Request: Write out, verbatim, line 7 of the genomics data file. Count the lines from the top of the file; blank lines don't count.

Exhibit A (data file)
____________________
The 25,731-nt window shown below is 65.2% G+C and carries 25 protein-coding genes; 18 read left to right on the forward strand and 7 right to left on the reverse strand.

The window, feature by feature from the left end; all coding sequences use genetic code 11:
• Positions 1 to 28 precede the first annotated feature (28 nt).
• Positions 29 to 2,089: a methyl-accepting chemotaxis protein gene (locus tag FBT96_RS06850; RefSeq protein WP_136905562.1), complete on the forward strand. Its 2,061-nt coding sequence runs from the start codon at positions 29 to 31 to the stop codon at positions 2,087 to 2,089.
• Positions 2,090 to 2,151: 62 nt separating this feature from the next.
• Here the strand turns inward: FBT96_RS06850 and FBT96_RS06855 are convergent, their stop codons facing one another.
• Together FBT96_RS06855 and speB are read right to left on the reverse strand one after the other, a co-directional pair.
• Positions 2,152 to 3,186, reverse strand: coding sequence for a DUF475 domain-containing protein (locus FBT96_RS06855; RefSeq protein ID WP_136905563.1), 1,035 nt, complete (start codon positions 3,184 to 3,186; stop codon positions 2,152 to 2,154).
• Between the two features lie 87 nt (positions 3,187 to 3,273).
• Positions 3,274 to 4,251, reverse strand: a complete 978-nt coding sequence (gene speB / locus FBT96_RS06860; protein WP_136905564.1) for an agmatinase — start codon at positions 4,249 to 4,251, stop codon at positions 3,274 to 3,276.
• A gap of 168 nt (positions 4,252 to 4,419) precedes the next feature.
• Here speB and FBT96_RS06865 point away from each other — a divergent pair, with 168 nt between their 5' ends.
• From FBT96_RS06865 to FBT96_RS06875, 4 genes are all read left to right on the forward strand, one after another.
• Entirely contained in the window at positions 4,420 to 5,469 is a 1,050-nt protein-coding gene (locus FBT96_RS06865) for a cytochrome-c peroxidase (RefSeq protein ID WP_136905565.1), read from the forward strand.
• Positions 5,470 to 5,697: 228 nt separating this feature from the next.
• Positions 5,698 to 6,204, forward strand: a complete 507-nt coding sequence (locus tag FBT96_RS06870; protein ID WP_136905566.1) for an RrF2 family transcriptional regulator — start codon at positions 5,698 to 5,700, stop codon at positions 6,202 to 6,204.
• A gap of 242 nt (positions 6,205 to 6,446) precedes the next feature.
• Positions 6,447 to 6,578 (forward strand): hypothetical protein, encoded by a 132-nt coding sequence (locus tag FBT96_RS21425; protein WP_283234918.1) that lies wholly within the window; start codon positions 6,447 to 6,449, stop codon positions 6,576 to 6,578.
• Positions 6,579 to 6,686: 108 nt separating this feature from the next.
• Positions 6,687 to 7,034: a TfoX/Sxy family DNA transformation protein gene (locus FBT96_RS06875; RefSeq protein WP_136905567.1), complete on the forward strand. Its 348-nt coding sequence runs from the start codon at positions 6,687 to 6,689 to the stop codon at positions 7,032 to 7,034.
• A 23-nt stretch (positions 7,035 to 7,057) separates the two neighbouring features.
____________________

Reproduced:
• Together FBT96_RS06855 and speB are read right to left on the reverse strand one after the other, a co-directional pair.